Did you know Newton county use to house two women who impacted the Civil War? These two women are Zora Fair and Jane Conner. Zora Fair lived in Oxford, Georgia and Jane Connor lived off of Floyd Street in Covington, Georgia. While Zora came close to being captured by Sherman, most people will say Jane was actually captured by him!
When the citizens of Covington, Georgia heard Sherman was going to march through their city on his way to the sea, most of them stayed inside. Sherman’s march took a while though! So when Sherman’s army didn’t show up in a timely fashion, Jane’s mother decided they weren’t coming at all! She needed some things from the store so she sent young Jane out to the store with a list.
Since Jane lived on Floyd, she wasn’t far from the town. However, by the time she was walking home Sherman’s army had arrived! As Jane was walking back to her house the army followed her home. Whether she was captured or not we can leave up to you to decide.
Zora Fair had more of a lasting impact on the Civil War. She was not small on courage and wanted to help out the confederates in any way she could. She decided she would do this by spying on the Union army in Atlanta, Georgia. Zora disguised herself as an African-American and walked to Sherman’s army camp saying she was looking for her husband. While she was there, she was able to overhear Sherman’s plan to split the army in two for the march to the sea.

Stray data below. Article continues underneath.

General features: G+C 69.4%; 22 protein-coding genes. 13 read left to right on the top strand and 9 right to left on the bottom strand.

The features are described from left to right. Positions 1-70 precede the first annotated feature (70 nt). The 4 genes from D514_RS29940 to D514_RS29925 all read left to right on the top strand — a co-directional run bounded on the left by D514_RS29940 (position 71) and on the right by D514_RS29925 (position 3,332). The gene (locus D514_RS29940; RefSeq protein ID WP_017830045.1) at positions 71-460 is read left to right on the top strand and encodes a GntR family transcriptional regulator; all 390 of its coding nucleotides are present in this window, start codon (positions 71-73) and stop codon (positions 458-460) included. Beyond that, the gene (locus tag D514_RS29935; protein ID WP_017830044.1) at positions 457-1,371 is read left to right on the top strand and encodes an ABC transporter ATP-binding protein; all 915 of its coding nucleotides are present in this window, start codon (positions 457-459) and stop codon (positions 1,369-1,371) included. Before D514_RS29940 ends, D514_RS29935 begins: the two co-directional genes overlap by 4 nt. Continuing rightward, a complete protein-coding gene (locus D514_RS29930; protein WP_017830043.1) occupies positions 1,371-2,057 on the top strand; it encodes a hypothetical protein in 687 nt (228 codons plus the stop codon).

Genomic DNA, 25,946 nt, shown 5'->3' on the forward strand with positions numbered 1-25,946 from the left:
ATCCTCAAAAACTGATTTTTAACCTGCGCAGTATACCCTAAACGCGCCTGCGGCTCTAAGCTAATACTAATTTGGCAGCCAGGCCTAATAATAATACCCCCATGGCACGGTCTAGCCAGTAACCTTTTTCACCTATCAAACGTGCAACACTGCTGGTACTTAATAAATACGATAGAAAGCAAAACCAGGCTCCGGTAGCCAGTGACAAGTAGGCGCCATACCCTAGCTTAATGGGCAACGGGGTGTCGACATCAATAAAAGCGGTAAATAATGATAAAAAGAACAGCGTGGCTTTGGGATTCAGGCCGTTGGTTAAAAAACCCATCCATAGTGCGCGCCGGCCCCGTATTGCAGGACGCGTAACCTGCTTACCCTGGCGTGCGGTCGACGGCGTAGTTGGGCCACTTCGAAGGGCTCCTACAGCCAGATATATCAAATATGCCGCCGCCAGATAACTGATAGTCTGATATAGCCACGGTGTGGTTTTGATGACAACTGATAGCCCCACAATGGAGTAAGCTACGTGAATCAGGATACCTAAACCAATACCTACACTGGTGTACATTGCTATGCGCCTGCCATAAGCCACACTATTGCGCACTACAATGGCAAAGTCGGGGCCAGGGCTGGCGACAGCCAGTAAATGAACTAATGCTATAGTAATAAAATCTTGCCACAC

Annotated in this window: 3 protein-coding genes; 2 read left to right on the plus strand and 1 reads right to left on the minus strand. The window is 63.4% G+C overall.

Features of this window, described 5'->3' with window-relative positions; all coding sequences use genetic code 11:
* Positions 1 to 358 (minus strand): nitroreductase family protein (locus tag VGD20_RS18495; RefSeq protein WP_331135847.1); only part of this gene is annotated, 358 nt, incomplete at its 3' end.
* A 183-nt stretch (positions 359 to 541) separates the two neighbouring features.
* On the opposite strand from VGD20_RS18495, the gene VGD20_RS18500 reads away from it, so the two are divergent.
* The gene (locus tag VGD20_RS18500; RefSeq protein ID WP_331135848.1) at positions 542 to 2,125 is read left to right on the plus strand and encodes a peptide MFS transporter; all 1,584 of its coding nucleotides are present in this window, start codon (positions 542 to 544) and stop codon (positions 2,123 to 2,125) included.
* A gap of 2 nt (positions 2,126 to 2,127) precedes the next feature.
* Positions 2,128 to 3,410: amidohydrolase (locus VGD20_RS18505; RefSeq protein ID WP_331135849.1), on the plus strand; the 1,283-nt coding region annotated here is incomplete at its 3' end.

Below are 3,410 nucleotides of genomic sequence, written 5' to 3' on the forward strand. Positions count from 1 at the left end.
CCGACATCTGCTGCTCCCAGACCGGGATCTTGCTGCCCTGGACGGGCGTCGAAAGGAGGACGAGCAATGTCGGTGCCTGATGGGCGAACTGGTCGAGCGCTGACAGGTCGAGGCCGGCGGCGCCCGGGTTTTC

She knew she had to get this information to General Joseph Johnston in North Carolina. So she hastily left the camp. On her way back she fell out of character and was shot at by a sentinel! Luckily, Zora was able to feign death and sneak away later.
Zora wrote her letter to General Joseph Johnston. Unfortunately for her, Federal scouts intercepted the letter. General Sherman sent a party to Oxford, Georgia to find Zora, however, the party was unable to find her! It is said that Zora hid in many places to be evade being captured.
While it is not for sure if either of these women were actually captured, we are sure that they impacted the history of Covington, Georgia. If you would like to read more about the Civil War stories of these women please check out the book White Columns in Georgia by Medora Field Perkerson.